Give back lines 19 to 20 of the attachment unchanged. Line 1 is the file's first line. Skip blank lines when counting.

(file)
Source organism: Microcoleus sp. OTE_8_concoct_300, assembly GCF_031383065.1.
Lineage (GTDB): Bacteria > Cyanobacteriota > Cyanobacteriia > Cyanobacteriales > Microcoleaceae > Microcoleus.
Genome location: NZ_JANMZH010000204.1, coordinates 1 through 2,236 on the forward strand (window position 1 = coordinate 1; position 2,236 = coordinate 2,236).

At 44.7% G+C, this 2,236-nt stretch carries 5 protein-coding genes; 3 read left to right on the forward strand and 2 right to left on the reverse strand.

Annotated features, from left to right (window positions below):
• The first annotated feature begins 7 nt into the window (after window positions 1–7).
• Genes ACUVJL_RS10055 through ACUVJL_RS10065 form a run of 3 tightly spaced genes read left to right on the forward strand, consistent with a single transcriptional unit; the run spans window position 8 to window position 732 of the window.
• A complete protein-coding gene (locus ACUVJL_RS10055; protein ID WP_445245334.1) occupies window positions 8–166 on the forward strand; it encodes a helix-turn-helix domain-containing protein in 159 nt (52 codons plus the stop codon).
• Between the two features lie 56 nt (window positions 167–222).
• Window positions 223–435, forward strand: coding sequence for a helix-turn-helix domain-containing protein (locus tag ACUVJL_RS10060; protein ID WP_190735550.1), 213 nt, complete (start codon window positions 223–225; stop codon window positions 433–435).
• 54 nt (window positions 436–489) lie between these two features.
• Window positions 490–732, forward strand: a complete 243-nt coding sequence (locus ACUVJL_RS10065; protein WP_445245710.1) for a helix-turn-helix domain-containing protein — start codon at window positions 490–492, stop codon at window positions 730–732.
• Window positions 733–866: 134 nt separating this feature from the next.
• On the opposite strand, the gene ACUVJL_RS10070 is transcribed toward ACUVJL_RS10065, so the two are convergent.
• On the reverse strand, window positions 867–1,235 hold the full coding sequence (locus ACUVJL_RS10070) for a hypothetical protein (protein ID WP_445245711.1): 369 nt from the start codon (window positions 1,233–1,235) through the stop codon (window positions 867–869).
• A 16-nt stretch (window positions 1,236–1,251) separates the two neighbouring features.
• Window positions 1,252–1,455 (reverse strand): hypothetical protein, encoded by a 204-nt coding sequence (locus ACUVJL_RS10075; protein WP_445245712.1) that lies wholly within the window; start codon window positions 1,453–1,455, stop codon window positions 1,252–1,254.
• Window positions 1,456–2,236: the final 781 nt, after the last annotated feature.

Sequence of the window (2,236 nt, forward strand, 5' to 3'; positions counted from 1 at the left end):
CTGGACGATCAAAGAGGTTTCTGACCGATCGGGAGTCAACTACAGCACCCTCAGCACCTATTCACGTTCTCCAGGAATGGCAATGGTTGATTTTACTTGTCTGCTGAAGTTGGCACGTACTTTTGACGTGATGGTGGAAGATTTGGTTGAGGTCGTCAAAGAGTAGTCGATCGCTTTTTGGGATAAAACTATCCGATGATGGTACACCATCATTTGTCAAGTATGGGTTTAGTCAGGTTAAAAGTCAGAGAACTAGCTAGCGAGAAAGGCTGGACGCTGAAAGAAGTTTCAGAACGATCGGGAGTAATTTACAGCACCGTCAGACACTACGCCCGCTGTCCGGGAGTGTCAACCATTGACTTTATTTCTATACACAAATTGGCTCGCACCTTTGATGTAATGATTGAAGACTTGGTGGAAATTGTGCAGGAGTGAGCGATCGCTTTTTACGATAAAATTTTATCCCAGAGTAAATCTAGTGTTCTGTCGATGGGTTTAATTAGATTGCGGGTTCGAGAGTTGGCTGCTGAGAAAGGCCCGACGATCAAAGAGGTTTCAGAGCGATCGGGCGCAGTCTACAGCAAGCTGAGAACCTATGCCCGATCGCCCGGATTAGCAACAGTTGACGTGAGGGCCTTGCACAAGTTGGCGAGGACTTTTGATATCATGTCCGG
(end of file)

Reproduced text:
Sequence of the window (2,236 nt, forward strand, 5' to 3'; positions counted from 1 at the left end):
CTGGACGATCAAAGAGGTTTCTGACCGATCGGGAGTCAACTACAGCACCCTCAGCACCTATTCACGTTCTCCAGGAATGGCAATGGTTGATTTTACTTGTCTGCTGAAGTTGGCACGTACTTTTGACGTGATGGTGGAAGATTTGGTTGAGGTCGTCAAAGAGTAGTCGATCGCTTTTTGGGATAAAACTATCCGATGATGGTACACCATCATTTGTCAAGTATGGGTTTAGTCAGGTTAAAAGTCAGAGAACTAGCTAGCGAGAAAGGCTGGACGCTGAAAGAAGTTTCAGAACGATCGGGAGTAATTTACAGCACCGTCAGACACTACGCCCGCTGTCCGGGAGTGTCAACCATTGACTTTATTTCTATACACAAATTGGCTCGCACCTTTGATGTAATGATTGAAGACTTGGTGGAAATTGTGCAGGAGTGAGCGATCGCTTTTTACGATAAAATTTTATCCCAGAGTAAATCTAGTGTTCTGTCGATGGGTTTAATTAGATTGCGGGTTCGAGAGTTGGCTGCTGAGAAAGGCCCGACGATCAAAGAGGTTTCAGAGCGATCGGGCGCAGTCTACAGCAAGCTGAGAACCTATGCCCGATCGCCCGGATTAGCAACAGTTGACGTGAGGGCCTTGCACAAGTTGGCGAGGACTTTTGATATCATGTCCGG